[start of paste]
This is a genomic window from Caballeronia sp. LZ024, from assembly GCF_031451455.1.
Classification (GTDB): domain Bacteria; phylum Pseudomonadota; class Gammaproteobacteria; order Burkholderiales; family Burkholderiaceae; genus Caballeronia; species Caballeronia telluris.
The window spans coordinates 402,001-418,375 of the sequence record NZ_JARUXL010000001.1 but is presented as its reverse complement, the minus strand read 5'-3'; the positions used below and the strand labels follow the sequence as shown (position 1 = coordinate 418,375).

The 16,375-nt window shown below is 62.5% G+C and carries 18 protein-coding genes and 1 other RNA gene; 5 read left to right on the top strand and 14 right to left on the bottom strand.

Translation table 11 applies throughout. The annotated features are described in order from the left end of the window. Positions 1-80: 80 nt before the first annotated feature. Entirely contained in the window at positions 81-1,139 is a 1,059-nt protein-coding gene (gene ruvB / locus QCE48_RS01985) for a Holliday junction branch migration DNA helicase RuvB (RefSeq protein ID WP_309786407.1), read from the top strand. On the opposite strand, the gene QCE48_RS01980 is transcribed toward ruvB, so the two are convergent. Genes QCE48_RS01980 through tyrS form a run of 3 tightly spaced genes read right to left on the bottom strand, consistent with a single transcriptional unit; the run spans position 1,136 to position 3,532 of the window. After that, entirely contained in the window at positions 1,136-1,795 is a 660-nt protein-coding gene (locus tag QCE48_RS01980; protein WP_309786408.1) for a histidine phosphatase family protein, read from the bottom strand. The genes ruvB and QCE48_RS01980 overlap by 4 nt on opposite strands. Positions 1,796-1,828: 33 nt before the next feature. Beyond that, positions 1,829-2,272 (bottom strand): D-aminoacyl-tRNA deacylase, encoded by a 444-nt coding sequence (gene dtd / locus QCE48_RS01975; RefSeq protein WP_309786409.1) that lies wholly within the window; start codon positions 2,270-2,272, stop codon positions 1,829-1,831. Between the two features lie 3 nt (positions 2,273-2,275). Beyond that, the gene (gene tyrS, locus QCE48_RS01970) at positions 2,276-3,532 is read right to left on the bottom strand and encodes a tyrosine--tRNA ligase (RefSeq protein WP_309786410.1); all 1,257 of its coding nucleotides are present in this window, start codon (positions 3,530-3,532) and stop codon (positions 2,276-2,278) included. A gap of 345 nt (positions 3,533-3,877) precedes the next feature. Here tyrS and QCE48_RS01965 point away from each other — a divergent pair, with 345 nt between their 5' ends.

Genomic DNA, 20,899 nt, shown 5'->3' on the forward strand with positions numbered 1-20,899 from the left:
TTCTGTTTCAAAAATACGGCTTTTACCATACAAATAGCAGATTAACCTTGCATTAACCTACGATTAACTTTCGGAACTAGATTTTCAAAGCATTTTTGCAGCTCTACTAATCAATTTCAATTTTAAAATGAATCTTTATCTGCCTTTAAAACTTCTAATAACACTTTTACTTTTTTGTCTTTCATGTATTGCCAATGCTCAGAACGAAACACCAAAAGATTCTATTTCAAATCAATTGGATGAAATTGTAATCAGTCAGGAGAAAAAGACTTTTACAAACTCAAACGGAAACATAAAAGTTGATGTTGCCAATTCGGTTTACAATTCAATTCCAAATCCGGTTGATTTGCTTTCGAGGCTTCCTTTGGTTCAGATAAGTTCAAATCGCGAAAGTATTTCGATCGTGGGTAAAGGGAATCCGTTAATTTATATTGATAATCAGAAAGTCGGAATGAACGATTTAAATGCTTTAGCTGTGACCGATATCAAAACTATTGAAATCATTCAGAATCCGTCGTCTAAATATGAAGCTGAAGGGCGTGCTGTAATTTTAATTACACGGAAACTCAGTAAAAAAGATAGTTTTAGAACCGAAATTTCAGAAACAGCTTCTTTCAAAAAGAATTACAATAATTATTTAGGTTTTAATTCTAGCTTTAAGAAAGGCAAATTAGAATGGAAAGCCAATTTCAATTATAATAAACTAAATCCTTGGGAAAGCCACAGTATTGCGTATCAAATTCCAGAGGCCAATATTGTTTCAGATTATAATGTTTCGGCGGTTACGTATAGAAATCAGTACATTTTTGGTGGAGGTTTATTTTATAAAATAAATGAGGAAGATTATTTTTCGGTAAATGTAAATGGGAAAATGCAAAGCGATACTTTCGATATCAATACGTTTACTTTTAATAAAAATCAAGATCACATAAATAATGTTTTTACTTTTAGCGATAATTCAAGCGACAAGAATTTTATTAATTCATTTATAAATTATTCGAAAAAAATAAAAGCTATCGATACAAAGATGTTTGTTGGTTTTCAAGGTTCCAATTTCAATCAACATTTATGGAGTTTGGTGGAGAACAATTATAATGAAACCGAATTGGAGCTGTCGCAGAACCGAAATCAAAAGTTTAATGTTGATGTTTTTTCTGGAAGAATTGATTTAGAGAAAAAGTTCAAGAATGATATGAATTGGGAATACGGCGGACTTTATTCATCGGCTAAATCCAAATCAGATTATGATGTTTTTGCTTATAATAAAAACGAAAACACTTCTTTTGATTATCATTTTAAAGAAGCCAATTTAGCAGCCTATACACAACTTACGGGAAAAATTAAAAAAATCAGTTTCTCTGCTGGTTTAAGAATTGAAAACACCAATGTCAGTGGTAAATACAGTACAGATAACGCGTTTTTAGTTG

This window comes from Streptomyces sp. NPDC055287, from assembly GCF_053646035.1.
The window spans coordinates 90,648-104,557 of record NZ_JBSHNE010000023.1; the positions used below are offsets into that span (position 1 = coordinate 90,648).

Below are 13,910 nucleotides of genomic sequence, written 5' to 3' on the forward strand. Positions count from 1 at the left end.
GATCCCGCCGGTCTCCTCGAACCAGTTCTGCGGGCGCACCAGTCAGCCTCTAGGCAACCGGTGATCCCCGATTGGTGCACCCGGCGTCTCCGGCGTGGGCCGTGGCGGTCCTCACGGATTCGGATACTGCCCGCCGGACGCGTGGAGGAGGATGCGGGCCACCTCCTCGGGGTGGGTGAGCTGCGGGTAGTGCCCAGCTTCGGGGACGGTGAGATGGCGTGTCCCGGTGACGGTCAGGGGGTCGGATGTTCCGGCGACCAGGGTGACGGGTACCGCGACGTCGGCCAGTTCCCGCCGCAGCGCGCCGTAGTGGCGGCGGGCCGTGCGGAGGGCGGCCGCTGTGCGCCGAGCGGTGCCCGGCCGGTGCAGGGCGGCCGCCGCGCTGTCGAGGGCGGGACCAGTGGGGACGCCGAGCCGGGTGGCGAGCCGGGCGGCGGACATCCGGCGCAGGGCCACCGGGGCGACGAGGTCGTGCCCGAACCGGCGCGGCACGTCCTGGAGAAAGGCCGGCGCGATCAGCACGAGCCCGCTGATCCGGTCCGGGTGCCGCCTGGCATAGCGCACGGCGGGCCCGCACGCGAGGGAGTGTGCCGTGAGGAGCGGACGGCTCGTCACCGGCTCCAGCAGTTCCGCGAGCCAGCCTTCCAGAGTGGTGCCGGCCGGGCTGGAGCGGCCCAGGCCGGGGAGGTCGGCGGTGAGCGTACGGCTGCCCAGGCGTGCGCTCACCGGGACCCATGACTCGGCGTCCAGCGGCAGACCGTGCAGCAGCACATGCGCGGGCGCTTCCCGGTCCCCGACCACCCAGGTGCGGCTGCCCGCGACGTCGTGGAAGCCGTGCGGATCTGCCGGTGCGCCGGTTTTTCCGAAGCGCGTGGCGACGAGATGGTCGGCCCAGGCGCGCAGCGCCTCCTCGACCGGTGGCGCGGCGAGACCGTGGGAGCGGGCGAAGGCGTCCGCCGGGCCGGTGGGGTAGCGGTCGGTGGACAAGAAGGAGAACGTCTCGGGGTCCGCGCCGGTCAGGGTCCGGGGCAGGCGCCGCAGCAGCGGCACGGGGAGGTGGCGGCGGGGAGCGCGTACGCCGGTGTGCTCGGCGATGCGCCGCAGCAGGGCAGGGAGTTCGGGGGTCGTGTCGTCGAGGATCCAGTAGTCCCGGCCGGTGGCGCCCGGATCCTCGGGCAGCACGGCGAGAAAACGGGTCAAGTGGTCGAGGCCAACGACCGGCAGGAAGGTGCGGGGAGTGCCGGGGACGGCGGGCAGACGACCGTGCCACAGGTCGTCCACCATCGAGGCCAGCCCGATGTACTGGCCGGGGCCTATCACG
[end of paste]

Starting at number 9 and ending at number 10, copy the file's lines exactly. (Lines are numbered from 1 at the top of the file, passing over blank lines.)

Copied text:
The window spans coordinates 90,648-104,557 of record NZ_JBSHNE010000023.1; the positions used below are offsets into that span (position 1 = coordinate 90,648).

Below are 13,910 nucleotides of genomic sequence, written 5' to 3' on the forward strand. Positions count from 1 at the left end.